What makes these two seemingly identical topics separate? What does each field more focus on, like do chemical physics researchers study more the atomic/molecular interactions while the physical chememists study more macroscopic properties? I assume they have quite a bit of overlap.
You are of course right, there is a lot of overlap. There are also the scientific publication series ChemPhysChem and Physical Chemistry Chemical Physics amongst others, that deal mainly with subjects from the both areas.
In principle they are most likely dealing with almost the same subjects. And you often find physicists working in chemistry and vice versa. However, there is a little difference in the general approach to problems.
Physical chemistry usually approaches the problems at hand from a chemist's point of view, focussing (initially) mainly on macroscopic properties of an ensemble and use physical laws to determine them. It is often considered the parent field for many other subjects, like physical organic chemistry, chemical kinetics, and spectroscopy, among others. Most common publication titles are Zeitschrift für physikalische Chemie and The Journal of Physical Chemistry A, B, C, and letters. And many others...
Chemical physics on the other hand studies chemical ensembles and reactions from a physicist's point of view. They focus more or less, like you assumed, on ions, atoms, clusters, surfaces, free radicals, and molecules interacting with each other. This does include, but is not limited to, the study of solvation effects and single entities like quantum dots. Here are fewer specialist titles, like The Journal of Chemical Physics and Chemical Physics Letters. Of course publications are often widely accepted also in other journals of neighbouring areas. (Sometimes it is also treated as a subfield of physical chemistry.)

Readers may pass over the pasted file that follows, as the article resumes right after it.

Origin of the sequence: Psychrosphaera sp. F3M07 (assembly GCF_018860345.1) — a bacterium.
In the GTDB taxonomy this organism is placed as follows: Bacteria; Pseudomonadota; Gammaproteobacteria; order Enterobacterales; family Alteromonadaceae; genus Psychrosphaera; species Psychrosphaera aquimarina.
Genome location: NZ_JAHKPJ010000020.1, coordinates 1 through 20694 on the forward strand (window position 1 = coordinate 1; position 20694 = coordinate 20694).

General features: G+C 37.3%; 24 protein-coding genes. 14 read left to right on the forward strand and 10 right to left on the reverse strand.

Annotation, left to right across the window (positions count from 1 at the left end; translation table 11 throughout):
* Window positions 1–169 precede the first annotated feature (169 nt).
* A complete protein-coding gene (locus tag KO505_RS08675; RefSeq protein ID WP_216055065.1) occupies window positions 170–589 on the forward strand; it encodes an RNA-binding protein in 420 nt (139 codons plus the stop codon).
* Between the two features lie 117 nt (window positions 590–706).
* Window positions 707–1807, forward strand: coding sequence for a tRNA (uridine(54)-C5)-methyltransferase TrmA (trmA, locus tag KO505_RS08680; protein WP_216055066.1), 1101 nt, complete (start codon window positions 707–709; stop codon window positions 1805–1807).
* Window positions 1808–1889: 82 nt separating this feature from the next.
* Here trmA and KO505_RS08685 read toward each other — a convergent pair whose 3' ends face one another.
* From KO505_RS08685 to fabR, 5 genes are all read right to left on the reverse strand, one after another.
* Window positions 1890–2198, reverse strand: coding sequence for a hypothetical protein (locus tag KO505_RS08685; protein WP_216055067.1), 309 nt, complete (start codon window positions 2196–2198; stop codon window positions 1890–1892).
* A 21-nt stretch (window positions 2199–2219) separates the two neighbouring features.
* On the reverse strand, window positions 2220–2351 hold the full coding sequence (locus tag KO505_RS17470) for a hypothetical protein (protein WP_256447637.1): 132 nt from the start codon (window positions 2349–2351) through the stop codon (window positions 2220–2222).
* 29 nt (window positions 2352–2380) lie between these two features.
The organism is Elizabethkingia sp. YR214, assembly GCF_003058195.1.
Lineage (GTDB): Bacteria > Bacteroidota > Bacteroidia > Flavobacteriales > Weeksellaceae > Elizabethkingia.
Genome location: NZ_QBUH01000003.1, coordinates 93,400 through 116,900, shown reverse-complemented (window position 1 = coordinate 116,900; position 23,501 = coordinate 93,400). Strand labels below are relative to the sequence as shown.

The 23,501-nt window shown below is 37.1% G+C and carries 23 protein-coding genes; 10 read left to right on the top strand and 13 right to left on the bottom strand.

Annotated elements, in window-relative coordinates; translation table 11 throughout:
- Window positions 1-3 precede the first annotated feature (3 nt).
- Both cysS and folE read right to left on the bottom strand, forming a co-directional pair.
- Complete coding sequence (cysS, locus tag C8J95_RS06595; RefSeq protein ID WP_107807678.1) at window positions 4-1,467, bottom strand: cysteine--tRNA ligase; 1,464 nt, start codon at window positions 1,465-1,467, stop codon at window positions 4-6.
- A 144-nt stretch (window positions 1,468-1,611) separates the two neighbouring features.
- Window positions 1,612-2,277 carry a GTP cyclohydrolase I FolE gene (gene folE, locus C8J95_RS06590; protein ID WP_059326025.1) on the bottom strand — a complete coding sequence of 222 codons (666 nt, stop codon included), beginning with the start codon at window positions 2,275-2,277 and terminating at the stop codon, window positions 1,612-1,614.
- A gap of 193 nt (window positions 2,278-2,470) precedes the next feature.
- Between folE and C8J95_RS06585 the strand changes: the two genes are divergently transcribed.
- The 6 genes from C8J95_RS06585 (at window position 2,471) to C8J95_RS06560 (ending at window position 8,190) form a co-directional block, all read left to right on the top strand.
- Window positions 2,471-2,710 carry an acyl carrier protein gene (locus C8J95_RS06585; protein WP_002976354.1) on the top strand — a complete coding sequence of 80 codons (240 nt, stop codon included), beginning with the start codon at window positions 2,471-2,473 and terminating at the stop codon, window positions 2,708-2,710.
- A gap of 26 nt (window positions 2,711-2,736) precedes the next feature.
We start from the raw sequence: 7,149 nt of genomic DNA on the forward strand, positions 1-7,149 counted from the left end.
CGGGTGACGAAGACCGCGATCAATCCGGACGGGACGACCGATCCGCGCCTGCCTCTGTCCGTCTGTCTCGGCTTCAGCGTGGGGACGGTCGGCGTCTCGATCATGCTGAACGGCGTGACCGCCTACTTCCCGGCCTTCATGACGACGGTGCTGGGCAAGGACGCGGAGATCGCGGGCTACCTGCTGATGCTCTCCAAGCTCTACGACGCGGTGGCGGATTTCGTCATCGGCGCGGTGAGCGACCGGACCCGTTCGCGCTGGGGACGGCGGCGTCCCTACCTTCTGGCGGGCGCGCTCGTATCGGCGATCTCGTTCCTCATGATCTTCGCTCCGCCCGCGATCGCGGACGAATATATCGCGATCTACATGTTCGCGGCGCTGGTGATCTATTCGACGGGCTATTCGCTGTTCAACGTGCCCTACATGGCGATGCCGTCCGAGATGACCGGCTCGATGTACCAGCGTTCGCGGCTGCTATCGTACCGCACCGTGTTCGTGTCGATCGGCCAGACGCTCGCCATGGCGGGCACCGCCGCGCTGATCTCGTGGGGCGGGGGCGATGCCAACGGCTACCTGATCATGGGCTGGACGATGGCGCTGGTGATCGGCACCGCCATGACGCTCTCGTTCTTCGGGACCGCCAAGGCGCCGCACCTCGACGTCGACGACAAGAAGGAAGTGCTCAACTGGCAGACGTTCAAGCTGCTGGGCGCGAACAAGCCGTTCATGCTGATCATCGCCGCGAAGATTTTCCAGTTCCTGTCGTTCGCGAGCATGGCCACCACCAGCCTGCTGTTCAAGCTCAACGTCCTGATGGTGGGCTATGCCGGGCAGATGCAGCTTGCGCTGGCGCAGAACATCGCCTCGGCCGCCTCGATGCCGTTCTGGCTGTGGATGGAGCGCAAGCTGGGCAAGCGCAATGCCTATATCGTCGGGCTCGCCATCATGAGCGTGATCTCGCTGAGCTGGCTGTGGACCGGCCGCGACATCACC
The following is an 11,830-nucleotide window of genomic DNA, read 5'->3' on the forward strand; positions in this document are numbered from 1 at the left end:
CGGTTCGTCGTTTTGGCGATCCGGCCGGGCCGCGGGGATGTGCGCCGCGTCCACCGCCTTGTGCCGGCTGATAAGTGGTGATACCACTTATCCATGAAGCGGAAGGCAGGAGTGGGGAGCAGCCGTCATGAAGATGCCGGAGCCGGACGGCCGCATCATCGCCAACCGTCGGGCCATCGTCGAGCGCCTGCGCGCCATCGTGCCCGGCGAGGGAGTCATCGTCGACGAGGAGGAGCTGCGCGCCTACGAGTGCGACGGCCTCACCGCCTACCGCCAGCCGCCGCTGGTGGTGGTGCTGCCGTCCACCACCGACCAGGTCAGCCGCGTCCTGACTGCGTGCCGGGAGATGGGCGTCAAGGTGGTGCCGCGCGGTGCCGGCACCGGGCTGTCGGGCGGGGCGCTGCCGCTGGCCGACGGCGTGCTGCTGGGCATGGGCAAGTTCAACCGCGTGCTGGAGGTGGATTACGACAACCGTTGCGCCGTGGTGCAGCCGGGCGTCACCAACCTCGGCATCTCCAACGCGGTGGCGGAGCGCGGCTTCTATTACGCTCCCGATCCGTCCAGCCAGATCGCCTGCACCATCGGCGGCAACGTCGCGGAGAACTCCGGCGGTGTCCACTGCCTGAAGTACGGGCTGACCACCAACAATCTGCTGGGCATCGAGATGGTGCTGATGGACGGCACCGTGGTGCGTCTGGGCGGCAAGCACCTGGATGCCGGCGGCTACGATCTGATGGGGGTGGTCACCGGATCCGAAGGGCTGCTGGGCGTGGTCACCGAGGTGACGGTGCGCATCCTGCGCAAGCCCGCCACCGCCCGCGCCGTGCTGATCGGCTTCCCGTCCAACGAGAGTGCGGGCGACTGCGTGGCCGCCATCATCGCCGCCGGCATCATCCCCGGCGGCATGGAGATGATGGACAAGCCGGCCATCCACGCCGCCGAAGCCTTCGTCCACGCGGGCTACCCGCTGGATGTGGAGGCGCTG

In modern times the various fields are not separated by a sharp line, they most likely blur into each other. You could probably ask the same question for Biochemistry and Chemical Biology, or Computational Chemistry and Quantum Chemistry, or Polymer Chemistry and Material Sciences. And there are more. Interdisciplinary cooperation is encouraged by many researchers and institutions, it is important not to care too much about the labels anymore.
protected by Community♦ Jan 8 at 13:15
Thank you for your interest in this question.
Because it has attracted low-quality or spam answers that had to be removed, posting an answer now requires 10 reputation on this site (the association bonus does not count).
Would you like to answer one of these unanswered questions instead?